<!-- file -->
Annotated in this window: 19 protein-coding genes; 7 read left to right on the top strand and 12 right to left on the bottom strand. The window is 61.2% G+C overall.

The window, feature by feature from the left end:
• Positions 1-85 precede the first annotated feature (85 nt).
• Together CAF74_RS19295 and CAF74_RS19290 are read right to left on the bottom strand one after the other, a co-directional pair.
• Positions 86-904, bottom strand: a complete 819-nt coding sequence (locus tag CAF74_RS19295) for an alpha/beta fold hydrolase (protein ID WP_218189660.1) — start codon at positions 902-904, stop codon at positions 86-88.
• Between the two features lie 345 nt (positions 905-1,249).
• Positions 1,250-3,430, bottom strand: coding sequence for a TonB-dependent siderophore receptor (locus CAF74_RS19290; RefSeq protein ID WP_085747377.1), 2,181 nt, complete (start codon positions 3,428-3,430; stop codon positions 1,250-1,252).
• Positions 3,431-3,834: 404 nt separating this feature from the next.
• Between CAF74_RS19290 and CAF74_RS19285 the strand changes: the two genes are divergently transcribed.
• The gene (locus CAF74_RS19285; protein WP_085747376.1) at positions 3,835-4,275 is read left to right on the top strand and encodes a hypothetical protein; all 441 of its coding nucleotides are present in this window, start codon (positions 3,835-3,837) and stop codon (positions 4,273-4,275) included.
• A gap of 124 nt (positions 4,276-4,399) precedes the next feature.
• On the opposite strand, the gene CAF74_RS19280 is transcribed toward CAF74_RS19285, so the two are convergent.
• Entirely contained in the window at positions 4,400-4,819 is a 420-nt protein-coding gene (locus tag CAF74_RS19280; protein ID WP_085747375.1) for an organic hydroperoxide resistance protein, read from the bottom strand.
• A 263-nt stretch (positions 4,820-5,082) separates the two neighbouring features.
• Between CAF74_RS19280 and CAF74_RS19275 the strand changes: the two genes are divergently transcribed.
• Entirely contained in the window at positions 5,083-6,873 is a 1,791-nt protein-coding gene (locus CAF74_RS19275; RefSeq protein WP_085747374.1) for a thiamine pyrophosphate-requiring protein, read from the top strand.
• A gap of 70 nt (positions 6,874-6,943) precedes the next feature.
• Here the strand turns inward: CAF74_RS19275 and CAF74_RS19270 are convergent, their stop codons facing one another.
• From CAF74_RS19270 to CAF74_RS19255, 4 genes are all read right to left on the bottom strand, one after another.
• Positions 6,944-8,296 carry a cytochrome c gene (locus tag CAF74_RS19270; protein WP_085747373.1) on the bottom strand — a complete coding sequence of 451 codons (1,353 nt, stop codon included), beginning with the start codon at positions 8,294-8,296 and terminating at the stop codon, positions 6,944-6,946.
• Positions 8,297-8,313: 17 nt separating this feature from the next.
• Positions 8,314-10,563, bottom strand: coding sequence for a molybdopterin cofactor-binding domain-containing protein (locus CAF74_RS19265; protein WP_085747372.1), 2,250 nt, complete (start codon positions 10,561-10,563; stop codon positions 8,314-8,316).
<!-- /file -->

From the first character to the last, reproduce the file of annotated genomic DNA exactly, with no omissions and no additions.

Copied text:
Annotated in this window: 19 protein-coding genes; 7 read left to right on the top strand and 12 right to left on the bottom strand. The window is 61.2% G+C overall.

The window, feature by feature from the left end:
• Positions 1-85 precede the first annotated feature (85 nt).
• Together CAF74_RS19295 and CAF74_RS19290 are read right to left on the bottom strand one after the other, a co-directional pair.
• Positions 86-904, bottom strand: a complete 819-nt coding sequence (locus tag CAF74_RS19295) for an alpha/beta fold hydrolase (protein ID WP_218189660.1) — start codon at positions 902-904, stop codon at positions 86-88.
• Between the two features lie 345 nt (positions 905-1,249).
• Positions 1,250-3,430, bottom strand: coding sequence for a TonB-dependent siderophore receptor (locus CAF74_RS19290; RefSeq protein ID WP_085747377.1), 2,181 nt, complete (start codon positions 3,428-3,430; stop codon positions 1,250-1,252).
• Positions 3,431-3,834: 404 nt separating this feature from the next.
• Between CAF74_RS19290 and CAF74_RS19285 the strand changes: the two genes are divergently transcribed.
• The gene (locus CAF74_RS19285; protein WP_085747376.1) at positions 3,835-4,275 is read left to right on the top strand and encodes a hypothetical protein; all 441 of its coding nucleotides are present in this window, start codon (positions 3,835-3,837) and stop codon (positions 4,273-4,275) included.
• A gap of 124 nt (positions 4,276-4,399) precedes the next feature.
• On the opposite strand, the gene CAF74_RS19280 is transcribed toward CAF74_RS19285, so the two are convergent.
• Entirely contained in the window at positions 4,400-4,819 is a 420-nt protein-coding gene (locus tag CAF74_RS19280; protein ID WP_085747375.1) for an organic hydroperoxide resistance protein, read from the bottom strand.
• A 263-nt stretch (positions 4,820-5,082) separates the two neighbouring features.
• Between CAF74_RS19280 and CAF74_RS19275 the strand changes: the two genes are divergently transcribed.
• Entirely contained in the window at positions 5,083-6,873 is a 1,791-nt protein-coding gene (locus CAF74_RS19275; RefSeq protein WP_085747374.1) for a thiamine pyrophosphate-requiring protein, read from the top strand.
• A gap of 70 nt (positions 6,874-6,943) precedes the next feature.
• Here the strand turns inward: CAF74_RS19275 and CAF74_RS19270 are convergent, their stop codons facing one another.
• From CAF74_RS19270 to CAF74_RS19255, 4 genes are all read right to left on the bottom strand, one after another.
• Positions 6,944-8,296 carry a cytochrome c gene (locus tag CAF74_RS19270; protein WP_085747373.1) on the bottom strand — a complete coding sequence of 451 codons (1,353 nt, stop codon included), beginning with the start codon at positions 8,294-8,296 and terminating at the stop codon, positions 6,944-6,946.
• Positions 8,297-8,313: 17 nt separating this feature from the next.
• Positions 8,314-10,563, bottom strand: coding sequence for a molybdopterin cofactor-binding domain-containing protein (locus CAF74_RS19265; protein WP_085747372.1), 2,250 nt, complete (start codon positions 10,561-10,563; stop codon positions 8,314-8,316).